Some people love 'em and others hate 'em. Now you can play with streamgraphs (seen here and here) yourself, whatever side you might be on. Lee Byron has made the code available on Github, under a BSD license.
It's in Processing, and it's not plug-n-play like many of you are probably hoping for, but on a quick skim, the code does look very readable and shouldn't be too hard to grasp for those with a little bit of coding knowledge. I recommend reading Lee and Martin's streamgraph paper first though.
March 22 was World Water Day, and TreeHugger posted this graphic on drinking water that is available in the world. The main point is that a very small percentage of water in the world is actually drinkable. It's definitely a story worth telling, but the graphic doesn't work at all. Even as a simple presentation of percentages (from UN-Water Statistics), it's confusing.
How can we improve this graphic to tell the story more clearly? Discuss.
Design student Kenichi Tanaka animates the history of Japan for his final thesis project.
He pokes fun at his culture a little bit there in the beginning, yeah? I feel like something is getting lost in translation.
Update: The English version was taken down, unfortunately. Here's the original Japanese version. The graphics are still in English, so you can probably understand most of it without the narration.
The Final Four is just about here. Who's going to win it all? It's anyone's guess at this point, but what we can do while we wait is examine who's won in the past. Leonardo Aranda takes a gander at who has won in each round since 1985, by ranking, with a color-coded bracket that resembles a stacked area chart.
I think if he used just two colors per corner (instead of entire palettes) and brightness indicating rank, it might be a bit easier to read in the first rounds. At the very least, you could find the Cinderella stories quicker, which is the most exciting part of the tournament a lot of the time.
I still like the concept though. It reminds me of Stephen's crayon colors.
See the full-sized version here.
Who's your money on?
In a follow up to Apps for America, Sunlight Labs just introduced their next contest: Design for America.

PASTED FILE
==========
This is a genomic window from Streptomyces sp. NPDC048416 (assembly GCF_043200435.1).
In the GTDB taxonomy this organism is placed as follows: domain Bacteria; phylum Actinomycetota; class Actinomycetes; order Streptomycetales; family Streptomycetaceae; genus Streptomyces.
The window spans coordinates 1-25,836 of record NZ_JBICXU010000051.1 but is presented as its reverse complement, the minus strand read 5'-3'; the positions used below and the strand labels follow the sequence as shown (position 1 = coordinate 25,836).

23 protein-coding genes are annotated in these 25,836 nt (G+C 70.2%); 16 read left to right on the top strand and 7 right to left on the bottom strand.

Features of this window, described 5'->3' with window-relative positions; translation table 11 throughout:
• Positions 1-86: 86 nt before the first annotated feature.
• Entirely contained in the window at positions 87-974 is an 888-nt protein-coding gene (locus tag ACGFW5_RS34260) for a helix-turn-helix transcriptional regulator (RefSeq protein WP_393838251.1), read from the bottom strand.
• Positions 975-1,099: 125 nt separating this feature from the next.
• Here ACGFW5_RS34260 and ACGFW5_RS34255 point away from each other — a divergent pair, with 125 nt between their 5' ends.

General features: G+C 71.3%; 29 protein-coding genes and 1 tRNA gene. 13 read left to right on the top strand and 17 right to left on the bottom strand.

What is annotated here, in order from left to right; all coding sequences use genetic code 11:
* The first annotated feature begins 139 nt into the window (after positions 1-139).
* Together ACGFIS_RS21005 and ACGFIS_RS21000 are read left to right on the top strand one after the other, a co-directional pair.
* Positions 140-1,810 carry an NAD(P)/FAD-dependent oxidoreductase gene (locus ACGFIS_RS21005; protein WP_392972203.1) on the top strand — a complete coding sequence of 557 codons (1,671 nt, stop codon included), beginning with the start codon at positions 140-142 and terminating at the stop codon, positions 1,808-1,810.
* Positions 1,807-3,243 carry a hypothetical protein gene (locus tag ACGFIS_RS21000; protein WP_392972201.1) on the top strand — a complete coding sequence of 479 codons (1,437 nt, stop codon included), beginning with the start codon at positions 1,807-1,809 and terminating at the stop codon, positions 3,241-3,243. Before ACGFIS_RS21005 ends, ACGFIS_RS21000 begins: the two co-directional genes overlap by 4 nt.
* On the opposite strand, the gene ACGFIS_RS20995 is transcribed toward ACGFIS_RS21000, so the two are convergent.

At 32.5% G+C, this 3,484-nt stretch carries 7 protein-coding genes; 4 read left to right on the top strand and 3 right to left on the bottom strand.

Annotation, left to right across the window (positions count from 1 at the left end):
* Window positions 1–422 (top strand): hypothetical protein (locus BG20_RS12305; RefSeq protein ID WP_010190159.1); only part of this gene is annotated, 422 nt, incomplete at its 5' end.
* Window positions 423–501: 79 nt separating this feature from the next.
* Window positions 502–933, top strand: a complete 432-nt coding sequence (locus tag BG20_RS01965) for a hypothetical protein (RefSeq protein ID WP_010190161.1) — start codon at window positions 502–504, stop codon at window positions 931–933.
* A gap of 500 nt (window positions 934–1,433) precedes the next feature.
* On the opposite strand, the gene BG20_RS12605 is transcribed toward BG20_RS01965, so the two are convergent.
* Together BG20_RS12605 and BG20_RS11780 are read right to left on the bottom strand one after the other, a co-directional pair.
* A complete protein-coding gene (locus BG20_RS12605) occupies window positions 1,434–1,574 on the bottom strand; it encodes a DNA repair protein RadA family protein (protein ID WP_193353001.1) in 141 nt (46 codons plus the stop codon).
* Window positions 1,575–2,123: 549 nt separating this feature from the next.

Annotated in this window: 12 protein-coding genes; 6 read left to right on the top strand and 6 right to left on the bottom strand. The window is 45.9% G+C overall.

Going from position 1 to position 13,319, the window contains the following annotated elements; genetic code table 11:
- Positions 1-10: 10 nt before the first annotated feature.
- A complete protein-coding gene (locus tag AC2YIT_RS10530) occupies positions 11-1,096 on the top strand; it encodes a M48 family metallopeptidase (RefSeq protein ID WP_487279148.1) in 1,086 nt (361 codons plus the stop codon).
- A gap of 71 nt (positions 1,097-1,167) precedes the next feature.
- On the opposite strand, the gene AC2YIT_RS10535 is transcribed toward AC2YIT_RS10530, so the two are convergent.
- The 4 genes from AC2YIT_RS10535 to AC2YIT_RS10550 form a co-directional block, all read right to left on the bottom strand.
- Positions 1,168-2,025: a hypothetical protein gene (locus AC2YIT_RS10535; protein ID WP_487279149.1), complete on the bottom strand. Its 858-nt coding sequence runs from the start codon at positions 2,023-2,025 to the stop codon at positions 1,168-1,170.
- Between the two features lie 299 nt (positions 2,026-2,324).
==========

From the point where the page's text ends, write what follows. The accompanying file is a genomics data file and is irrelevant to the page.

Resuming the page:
This 10 week long design and data visualization extravaganza is focused on connecting the talents of art and design communities throughout the country to the wealth of government data now available through bulk data access and APIs, and to help nurture the field of information visualization. Our goal is simple and straightforward — to make government data more accessible and comprehensible to the American public.
There are three subject areas to appeal to different types of designers too. There's data visualization, process transparency, and redesigning the government for a total of seven challenges each with a $5,000 top prize. Not bad, eh? Visit Sunlight Labs for more details.
By the way, I'm one of the judges (along with Charles Blow, Andrew Vande Moere, Nicholas Felton, and others). You've got about two months to show me what you got. Go on, I dare ya.
Oftentimes, you'll want to fit a line to a bunch of data points. This tutorial will show you how to do that quickly and easily using open-source software, R.
You never know what you gonna get. Life is also known to be like: a box of crayons, a park, a taxi, the surf, falling in love, a bowl of…
A few centuries ago, scientists designed the periodic table to organize the elements we knew about in a way that was useful. Elements were grouped by similar properties on the horizontal and vertical. Somewhere down the line, more recently, someone decided to squeeze a different dataset into the same structure. It made very little sense, but it caught on. Maybe because it looked scientific and official. I don't know.
IBM has been spreading the whole "smarter planet" spiel for a while now, but in the past few days, they've revealed the punchline. It's data. The key to a smarter planet is learning how to process and extract information from the 15 petabytes of data we generate per day.
Surprising? No, not at all. Data's the hot thing right now, and that's where the money's at. Learn how to process all of it and you're gold.